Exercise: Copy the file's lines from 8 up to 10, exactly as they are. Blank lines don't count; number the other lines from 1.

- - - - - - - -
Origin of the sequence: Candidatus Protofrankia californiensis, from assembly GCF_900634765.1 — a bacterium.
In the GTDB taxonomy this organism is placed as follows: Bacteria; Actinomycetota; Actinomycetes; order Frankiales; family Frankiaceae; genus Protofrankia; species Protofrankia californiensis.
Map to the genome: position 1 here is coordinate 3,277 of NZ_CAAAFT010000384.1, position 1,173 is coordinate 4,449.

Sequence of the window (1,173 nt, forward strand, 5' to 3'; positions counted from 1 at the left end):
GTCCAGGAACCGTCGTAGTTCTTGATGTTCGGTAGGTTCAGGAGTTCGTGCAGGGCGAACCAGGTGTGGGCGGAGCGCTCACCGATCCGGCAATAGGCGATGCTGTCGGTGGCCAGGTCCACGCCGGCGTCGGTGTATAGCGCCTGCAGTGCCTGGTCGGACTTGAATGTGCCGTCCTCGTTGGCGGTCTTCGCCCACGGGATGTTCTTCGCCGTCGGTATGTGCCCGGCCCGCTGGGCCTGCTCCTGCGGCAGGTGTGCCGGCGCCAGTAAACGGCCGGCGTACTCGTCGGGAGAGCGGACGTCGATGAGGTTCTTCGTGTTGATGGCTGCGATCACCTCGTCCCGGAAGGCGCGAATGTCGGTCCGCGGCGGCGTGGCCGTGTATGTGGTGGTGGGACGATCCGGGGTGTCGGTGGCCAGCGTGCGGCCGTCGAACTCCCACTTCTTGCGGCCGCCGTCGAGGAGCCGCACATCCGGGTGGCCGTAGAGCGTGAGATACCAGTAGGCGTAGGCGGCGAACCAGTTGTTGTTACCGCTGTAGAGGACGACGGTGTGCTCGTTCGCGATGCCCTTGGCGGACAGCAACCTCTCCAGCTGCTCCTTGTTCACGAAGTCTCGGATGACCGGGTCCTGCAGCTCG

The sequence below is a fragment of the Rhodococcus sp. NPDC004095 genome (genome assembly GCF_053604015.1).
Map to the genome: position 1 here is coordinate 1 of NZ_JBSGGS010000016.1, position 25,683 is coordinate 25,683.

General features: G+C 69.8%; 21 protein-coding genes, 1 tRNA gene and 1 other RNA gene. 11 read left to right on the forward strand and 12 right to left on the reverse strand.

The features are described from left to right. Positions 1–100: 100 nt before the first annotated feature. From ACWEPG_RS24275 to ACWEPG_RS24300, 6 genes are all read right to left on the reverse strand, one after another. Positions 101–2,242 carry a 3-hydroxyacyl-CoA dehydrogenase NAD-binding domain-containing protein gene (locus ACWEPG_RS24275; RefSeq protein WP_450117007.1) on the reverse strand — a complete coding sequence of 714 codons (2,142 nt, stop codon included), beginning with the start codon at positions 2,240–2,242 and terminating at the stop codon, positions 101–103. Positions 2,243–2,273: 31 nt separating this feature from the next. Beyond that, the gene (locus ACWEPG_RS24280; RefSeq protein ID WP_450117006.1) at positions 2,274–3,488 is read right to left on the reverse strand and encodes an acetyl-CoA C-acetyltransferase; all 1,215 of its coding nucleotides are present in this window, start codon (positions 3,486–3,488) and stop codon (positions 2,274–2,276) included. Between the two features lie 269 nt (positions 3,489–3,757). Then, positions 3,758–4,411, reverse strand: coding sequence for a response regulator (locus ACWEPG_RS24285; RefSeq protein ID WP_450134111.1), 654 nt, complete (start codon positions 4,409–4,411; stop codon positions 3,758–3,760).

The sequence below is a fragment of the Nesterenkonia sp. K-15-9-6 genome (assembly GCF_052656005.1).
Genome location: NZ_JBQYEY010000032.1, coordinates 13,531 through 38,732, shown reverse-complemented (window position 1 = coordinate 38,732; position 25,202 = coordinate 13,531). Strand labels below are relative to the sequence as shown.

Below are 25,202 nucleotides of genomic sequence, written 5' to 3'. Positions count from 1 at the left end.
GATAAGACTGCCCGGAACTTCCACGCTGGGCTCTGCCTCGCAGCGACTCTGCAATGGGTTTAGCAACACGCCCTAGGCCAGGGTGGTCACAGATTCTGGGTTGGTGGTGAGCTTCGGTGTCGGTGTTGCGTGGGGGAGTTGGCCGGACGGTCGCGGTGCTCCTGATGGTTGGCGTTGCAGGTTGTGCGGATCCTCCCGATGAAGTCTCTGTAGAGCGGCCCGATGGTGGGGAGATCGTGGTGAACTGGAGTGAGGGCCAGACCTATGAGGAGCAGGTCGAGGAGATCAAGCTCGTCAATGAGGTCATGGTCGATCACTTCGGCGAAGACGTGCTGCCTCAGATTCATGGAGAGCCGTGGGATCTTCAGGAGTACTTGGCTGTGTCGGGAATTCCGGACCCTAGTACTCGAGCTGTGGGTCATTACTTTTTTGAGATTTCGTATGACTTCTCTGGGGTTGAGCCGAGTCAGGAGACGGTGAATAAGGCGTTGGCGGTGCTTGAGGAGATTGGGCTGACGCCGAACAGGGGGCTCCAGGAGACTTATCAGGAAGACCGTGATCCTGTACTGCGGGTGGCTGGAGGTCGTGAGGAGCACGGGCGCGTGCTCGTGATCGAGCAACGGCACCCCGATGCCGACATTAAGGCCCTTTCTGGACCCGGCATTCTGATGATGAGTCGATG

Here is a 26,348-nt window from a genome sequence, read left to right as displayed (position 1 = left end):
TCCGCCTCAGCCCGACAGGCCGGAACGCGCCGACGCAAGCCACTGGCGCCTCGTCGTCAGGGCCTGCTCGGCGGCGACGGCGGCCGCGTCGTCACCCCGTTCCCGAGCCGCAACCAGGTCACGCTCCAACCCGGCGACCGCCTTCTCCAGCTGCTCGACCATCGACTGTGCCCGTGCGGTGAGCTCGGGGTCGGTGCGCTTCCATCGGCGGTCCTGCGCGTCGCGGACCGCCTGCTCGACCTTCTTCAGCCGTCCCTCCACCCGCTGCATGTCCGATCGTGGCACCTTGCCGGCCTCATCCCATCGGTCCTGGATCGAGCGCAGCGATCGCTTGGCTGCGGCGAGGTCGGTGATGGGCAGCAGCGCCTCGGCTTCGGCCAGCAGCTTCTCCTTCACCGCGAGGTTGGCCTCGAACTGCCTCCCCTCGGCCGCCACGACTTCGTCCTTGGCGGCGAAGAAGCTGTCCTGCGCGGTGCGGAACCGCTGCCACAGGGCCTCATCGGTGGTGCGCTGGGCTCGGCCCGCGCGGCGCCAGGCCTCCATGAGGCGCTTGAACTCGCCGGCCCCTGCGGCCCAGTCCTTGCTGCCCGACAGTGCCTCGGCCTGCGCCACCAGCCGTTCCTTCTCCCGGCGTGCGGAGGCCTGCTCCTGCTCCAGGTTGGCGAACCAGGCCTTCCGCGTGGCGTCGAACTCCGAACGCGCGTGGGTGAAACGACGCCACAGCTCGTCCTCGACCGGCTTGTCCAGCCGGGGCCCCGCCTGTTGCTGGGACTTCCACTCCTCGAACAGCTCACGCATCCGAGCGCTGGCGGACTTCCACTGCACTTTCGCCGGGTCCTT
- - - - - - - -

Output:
General features: G+C 69.8%; 21 protein-coding genes, 1 tRNA gene and 1 other RNA gene. 11 read left to right on the forward strand and 12 right to left on the reverse strand.

The features are described from left to right. Positions 1–100: 100 nt before the first annotated feature. From ACWEPG_RS24275 to ACWEPG_RS24300, 6 genes are all read right to left on the reverse strand, one after another. Positions 101–2,242 carry a 3-hydroxyacyl-CoA dehydrogenase NAD-binding domain-containing protein gene (locus ACWEPG_RS24275; RefSeq protein WP_450117007.1) on the reverse strand — a complete coding sequence of 714 codons (2,142 nt, stop codon included), beginning with the start codon at positions 2,240–2,242 and terminating at the stop codon, positions 101–103. Positions 2,243–2,273: 31 nt separating this feature from the next. Beyond that, the gene (locus ACWEPG_RS24280; RefSeq protein ID WP_450117006.1) at positions 2,274–3,488 is read right to left on the reverse strand and encodes an acetyl-CoA C-acetyltransferase; all 1,215 of its coding nucleotides are present in this window, start codon (positions 3,486–3,488) and stop codon (positions 2,274–2,276) included. Between the two features lie 269 nt (positions 3,489–3,757). Then, positions 3,758–4,411, reverse strand: coding sequence for a response regulator (locus ACWEPG_RS24285; RefSeq protein ID WP_450134111.1), 654 nt, complete (start codon positions 4,409–4,411; stop codon positions 3,758–3,760).

The sequence below is a fragment of the Nesterenkonia sp. K-15-9-6 genome (assembly GCF_052656005.1).